This is a good example of how a journalist should cover job projections for arena and stadium projects. Nice to see I’m not the only reporter/blogger skeptical of the job projections that get thrown around when somebody’s trying to get a stadium/arena built!
CSL, by the way, did several feasibility studies for Lincoln before the city voted to build a new arena last spring. And Mortenson Construction was chosen to be the construction manager for Lincoln’s $340 million arena project.
It’s also worth noting that a consultant (hired by Lincoln) projected the arena project would create nearly 8,000 jobs — the same number of jobs a new Vikings stadium has been projected to create, even though that project would cost $954 million — nearly three times as much as Lincoln’s.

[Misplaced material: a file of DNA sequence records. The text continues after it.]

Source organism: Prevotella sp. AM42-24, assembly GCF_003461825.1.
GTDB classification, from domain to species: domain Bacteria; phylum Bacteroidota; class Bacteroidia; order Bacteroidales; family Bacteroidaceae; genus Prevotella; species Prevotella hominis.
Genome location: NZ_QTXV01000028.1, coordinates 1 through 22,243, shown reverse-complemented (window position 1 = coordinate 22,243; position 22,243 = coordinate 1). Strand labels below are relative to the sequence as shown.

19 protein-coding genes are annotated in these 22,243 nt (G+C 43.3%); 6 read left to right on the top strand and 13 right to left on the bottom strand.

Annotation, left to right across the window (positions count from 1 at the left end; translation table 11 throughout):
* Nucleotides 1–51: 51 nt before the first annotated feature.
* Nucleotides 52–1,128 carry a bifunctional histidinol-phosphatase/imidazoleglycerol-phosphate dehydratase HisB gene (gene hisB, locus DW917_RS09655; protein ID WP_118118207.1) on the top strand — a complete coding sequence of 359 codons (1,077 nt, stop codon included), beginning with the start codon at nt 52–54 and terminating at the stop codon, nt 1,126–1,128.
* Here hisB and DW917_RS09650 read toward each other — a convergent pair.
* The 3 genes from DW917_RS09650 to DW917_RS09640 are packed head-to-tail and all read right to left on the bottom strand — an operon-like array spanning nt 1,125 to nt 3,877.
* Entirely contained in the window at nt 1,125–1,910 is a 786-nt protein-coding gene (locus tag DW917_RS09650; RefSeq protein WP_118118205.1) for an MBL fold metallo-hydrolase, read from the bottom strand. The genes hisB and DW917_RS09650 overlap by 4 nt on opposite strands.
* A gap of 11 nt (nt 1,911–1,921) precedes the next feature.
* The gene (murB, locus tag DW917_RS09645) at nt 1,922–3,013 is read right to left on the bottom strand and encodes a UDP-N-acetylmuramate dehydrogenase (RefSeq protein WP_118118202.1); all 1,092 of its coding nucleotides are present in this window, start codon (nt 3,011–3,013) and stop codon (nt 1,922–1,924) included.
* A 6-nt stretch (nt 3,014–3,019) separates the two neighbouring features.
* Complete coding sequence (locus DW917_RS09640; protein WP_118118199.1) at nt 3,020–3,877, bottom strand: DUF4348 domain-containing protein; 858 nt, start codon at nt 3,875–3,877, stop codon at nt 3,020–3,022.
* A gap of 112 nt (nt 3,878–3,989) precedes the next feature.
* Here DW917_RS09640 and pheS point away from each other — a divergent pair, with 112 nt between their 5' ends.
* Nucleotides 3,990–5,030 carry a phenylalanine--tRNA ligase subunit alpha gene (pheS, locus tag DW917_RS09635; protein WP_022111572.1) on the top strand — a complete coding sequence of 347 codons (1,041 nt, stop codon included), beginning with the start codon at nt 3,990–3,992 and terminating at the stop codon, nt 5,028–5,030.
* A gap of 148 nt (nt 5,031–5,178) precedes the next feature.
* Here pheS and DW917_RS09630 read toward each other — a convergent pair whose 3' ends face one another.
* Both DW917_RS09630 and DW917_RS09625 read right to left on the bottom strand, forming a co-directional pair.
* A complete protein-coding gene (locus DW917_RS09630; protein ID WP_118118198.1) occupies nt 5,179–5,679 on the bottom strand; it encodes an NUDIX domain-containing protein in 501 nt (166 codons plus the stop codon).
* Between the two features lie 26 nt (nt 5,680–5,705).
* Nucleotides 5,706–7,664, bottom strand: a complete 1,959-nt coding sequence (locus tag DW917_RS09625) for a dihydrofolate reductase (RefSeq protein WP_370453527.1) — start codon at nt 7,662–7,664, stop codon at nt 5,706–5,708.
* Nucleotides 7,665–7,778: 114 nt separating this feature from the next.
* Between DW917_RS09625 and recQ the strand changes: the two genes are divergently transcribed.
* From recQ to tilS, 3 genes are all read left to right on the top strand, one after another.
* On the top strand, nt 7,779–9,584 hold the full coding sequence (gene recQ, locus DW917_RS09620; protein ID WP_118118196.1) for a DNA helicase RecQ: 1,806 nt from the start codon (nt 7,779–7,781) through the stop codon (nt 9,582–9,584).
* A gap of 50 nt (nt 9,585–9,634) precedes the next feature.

I did a lot of research into the jobs and economic development projections that were heavily touted during Lincoln’s arena campaign. (Remember this story?)
Boy, did that story ever stir up some people. The editor edited it with a fine-toothed comb and we locked horns over some of the things he took out. The final version that was printed was not how I would have written it, but at least it was published.
Let’s just say when all the big hitters in town are behind a big project, editors get very antsy about stories that question the assumption.
Omaha Mayor Jim Suttle faces a recall election next month; Lincoln Mayor Chris Beutler is expected to win re-election in the spring. The World-Herald reporter, Robynn Tysver, analyzes why Suttle is struggling and Beutler is not.
Seems to me it comes down to the fact that Suttle is paying for some bad decisions by former mayors — but at least he’s dealing with them, even if that means tax increases are necessary. Meanwhile Beutler has not really solved Lincoln’s budget problems either, but somehow every year he seems to find a pot of money or slip in a telecom tax, with the help of four supportive Democrats on the City Council. And the city closes a budget gap for one more year.